One of the greatest determinants of gut composition is diet. What we eat is reflected in the collection of bacteria housed in our gut, and dietary fiber has an essential role to play.
Many soluble fibers can be further categorized as prebiotics. Prebiotic fibers are not just fibers fermented by gut bacteria. Rather, they are fibers that are fermented and broken down specifically by beneficialgut bacteria. In other words, prebiotics are food for friendly gut microbes, helping them flourish and improve the health of their host (you).
Prebiotic fibers help nourish healthy bacteria so that they can grow, thrive, and multiply.
When friendly gut bacteria ferment prebiotic fibers, they produce Short Chain Fatty Acids (SFCAs). Research has shown that SCFAs produced by gut bacteria can reduce inflammation, enhance metabolism, and improve insulin sensitivity.
Therefore, feeding healthy bacteria with prebiotic fiber is a great way to support a healthy gut microbiome. Probiotic supplements (live beneficial bacteria) may also be helpful alongside a high-fiber diet, particularly when they contain prebiotics.
Bacteria in the gut need to eat to survive, just like we do. And we know that prebiotics help feed the good guys.
But when fiber is in short supply, what happens? Some bacteria will simply die of starvation, but others are more resourceful. For certain microbes determined to survive, the mucosal lining along the gut wall becomes a supplementary food source.
With sufficient dietary fiber, we don’t just keep this from happening—we also feed the bacteria that make up the mucosal lining, helping maintain and strengthen it.
The mucosal lining is the innermost portion of the gastrointestinal wall. When the mucus lining is thick and healthy, it helps protect the rest of the gastrointestinal wall, reducing the likelihood of inflammation, intestinal permeability (Leaky Gut Syndrome), and gastrointestinal illnesses.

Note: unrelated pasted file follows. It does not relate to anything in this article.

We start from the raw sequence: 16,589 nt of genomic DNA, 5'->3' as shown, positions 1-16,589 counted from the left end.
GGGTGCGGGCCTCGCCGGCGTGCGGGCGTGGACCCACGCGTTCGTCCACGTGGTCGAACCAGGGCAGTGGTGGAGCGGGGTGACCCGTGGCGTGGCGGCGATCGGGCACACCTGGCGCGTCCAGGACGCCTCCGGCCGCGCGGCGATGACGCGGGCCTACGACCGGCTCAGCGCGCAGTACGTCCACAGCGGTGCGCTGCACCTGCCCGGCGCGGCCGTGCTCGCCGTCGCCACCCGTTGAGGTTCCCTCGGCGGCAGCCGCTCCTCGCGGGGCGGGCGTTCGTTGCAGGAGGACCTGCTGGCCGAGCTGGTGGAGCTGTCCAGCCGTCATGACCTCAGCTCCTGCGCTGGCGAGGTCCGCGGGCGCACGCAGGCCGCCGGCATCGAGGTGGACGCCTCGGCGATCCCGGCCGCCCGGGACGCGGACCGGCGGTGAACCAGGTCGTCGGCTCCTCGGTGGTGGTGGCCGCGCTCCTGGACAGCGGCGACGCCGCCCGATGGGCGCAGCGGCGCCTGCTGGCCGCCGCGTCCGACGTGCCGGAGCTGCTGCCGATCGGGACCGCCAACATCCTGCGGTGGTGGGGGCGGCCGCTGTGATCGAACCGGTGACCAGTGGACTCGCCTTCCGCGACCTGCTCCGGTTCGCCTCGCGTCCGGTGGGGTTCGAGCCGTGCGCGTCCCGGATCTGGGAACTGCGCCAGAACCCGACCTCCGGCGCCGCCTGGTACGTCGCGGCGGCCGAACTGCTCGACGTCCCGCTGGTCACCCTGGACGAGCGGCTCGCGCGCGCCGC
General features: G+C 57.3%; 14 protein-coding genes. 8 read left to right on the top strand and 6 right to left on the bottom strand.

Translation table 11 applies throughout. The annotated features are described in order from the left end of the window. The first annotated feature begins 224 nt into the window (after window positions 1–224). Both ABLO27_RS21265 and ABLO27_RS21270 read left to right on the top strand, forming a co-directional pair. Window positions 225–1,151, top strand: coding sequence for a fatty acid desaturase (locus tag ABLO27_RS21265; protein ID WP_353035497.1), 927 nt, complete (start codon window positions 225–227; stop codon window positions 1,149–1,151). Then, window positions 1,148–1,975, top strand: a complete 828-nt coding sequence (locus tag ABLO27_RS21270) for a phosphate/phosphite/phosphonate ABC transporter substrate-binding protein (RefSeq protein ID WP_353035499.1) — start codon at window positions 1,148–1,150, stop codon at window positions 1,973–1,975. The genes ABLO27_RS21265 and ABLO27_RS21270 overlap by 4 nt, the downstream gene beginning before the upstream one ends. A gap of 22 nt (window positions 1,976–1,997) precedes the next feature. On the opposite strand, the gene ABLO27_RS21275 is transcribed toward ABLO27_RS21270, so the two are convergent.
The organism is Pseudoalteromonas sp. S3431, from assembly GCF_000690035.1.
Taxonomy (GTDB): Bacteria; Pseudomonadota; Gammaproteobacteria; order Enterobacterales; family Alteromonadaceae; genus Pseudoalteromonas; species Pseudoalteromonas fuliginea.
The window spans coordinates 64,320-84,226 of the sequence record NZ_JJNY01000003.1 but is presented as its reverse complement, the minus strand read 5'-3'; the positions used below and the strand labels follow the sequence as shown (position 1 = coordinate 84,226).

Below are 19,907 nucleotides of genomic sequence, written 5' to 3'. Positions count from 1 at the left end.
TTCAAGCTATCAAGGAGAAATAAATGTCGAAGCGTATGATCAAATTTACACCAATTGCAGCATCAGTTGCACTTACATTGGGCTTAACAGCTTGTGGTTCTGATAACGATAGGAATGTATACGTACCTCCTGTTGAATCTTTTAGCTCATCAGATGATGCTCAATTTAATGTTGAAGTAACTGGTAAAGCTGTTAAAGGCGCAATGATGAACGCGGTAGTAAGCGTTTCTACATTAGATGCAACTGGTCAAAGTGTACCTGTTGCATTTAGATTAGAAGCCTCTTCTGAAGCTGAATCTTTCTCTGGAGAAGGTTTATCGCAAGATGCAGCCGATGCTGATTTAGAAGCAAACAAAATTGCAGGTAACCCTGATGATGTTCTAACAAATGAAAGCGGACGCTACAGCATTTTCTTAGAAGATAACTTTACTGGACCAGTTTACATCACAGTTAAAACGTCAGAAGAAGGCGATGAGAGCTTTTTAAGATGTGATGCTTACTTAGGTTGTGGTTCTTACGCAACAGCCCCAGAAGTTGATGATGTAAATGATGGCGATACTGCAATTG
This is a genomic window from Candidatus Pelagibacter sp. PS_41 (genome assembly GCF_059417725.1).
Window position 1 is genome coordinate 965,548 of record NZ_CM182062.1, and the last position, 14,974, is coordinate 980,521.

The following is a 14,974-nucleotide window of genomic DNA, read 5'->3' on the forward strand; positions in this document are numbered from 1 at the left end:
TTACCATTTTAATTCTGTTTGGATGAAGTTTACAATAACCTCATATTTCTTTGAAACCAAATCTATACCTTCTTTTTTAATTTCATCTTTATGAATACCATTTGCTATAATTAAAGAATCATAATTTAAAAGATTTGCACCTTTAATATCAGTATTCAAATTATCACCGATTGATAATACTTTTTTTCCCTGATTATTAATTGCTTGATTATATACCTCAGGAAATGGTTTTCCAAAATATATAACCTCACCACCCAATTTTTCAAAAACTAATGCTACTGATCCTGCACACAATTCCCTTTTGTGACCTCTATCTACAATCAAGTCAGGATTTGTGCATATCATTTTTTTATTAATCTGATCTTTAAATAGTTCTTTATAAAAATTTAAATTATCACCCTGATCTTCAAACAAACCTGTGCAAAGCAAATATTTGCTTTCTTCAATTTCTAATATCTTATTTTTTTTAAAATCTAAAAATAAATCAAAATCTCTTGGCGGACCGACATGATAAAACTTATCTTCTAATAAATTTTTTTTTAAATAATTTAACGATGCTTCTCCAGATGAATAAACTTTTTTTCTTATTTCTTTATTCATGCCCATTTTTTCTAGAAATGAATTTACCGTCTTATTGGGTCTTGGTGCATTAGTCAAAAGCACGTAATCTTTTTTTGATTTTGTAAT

This demonstrates the need for adequate fiber intake, both for the health and diversity of the gut microbiome and the strength of the gut lining.
High-fiber diets have been known to help with healthy weight loss for quite some time. There are several factors that may contribute to this connection.
By feeding beneficial gut bacteria, fiber can help change the makeup of the gut microbiome for the better. Research has shown that increasing fiber intake can actually alter the microbial profile from one associated with obesity to one associated with a healthier weight and BMI.
High-fiber foods are also known to increase feelings of fullness, providing the energy and satiety we need with fewer calories. The anti-inflammatory, blood sugar-regulating, and cholesterol-lowering properties of fiber may also contribute to healthy weight loss.
Fiber might be most famous for its role in preventing and treating constipation, but it turns out the connection between fiber and gut health goes much deeper than this. The fiber found in plant foods, including fruits, vegetables, whole grains, and legumes, is a nutrient that has long been celebrated for its myriad health benefits.
Research has linked high-fiber diets with enhanced digestion, weight loss, increased longevity, and reduced risk of developing heart disease, cancer, and type 2 diabetes. Fiber can also help reduce inflammation, boost metabolism, support healthy weight loss, and protect the gut lining.
While insoluble fibers help support bowel movement frequency and quality, soluble fibers are fermented by gut bacteria. Many soluble fibers have prebiotic properties, meaning they feed beneficial gut microbes, supporting a balanced and healthy gut microbiome.
Make it a goal to incorporate healthy fiber into your diet daily, ideally combining a variety of both soluble and insoluble fibers for optimal benefits.
Ellie Ellias - Contributing Writer, Physician’s Choice